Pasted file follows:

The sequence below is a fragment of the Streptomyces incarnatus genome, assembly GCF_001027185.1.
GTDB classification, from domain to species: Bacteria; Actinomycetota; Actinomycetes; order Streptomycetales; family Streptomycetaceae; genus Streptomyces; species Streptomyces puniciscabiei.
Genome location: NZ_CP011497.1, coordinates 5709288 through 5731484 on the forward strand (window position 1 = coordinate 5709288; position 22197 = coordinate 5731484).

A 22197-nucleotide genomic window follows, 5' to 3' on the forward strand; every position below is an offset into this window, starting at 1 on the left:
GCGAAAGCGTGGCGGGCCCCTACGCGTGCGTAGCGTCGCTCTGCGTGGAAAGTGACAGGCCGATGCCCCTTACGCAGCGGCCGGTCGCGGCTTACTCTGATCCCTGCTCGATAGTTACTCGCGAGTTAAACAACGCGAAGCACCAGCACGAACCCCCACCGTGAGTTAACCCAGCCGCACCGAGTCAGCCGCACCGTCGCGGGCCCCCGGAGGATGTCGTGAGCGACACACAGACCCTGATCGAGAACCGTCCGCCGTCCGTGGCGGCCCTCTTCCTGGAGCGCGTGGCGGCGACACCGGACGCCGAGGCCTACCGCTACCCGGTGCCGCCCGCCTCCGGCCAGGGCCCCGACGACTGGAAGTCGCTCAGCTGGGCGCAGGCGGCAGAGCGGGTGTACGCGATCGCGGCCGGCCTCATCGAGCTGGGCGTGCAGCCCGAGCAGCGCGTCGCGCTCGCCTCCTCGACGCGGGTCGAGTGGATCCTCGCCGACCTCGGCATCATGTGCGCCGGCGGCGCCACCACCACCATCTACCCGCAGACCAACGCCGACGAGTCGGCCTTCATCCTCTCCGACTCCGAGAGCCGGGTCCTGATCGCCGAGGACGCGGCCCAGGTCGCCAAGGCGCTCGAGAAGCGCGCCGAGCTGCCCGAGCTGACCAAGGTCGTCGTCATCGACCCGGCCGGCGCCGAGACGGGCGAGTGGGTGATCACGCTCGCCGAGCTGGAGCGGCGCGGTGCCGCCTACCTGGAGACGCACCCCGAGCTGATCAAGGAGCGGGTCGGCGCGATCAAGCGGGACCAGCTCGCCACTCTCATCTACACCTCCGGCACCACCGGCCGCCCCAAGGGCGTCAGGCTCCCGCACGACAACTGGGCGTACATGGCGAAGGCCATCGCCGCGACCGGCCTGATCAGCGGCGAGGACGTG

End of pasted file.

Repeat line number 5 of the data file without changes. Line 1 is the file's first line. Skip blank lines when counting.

GCGAAAGCGTGGCGGGCCCCTACGCGTGCGTAGCGTCGCTCTGCGTGGAAAGTGACAGGCCGATGCCCCTTACGCAGCGGCCGGTCGCGGCTTACTCTGATCCCTGCTCGATAGTTACTCGCGAGTTAAACAACGCGAAGCACCAGCACGAACCCCCACCGTGAGTTAACCCAGCCGCACCGAGTCAGCCGCACCGTCGCGGGCCCCCGGAGGATGTCGTGAGCGACACACAGACCCTGATCGAGAACCGTCCGCCGTCCGTGGCGGCCCTCTTCCTGGAGCGCGTGGCGGCGACACCGGACGCCGAGGCCTACCGCTACCCGGTGCCGCCCGCCTCCGGCCAGGGCCCCGACGACTGGAAGTCGCTCAGCTGGGCGCAGGCGGCAGAGCGGGTGTACGCGATCGCGGCCGGCCTCATCGAGCTGGGCGTGCAGCCCGAGCAGCGCGTCGCGCTCGCCTCCTCGACGCGGGTCGAGTGGATCCTCGCCGACCTCGGCATCATGTGCGCCGGCGGCGCCACCACCACCATCTACCCGCAGACCAACGCCGACGAGTCGGCCTTCATCCTCTCCGACTCCGAGAGCCGGGTCCTGATCGCCGAGGACGCGGCCCAGGTCGCCAAGGCGCTCGAGAAGCGCGCCGAGCTGCCCGAGCTGACCAAGGTCGTCGTCATCGACCCGGCCGGCGCCGAGACGGGCGAGTGGGTGATCACGCTCGCCGAGCTGGAGCGGCGCGGTGCCGCCTACCTGGAGACGCACCCCGAGCTGATCAAGGAGCGGGTCGGCGCGATCAAGCGGGACCAGCTCGCCACTCTCATCTACACCTCCGGCACCACCGGCCGCCCCAAGGGCGTCAGGCTCCCGCACGACAACTGGGCGTACATGGCGAAGGCCATCGCCGCGACCGGCCTGATCAGCGGCGAGGACGTG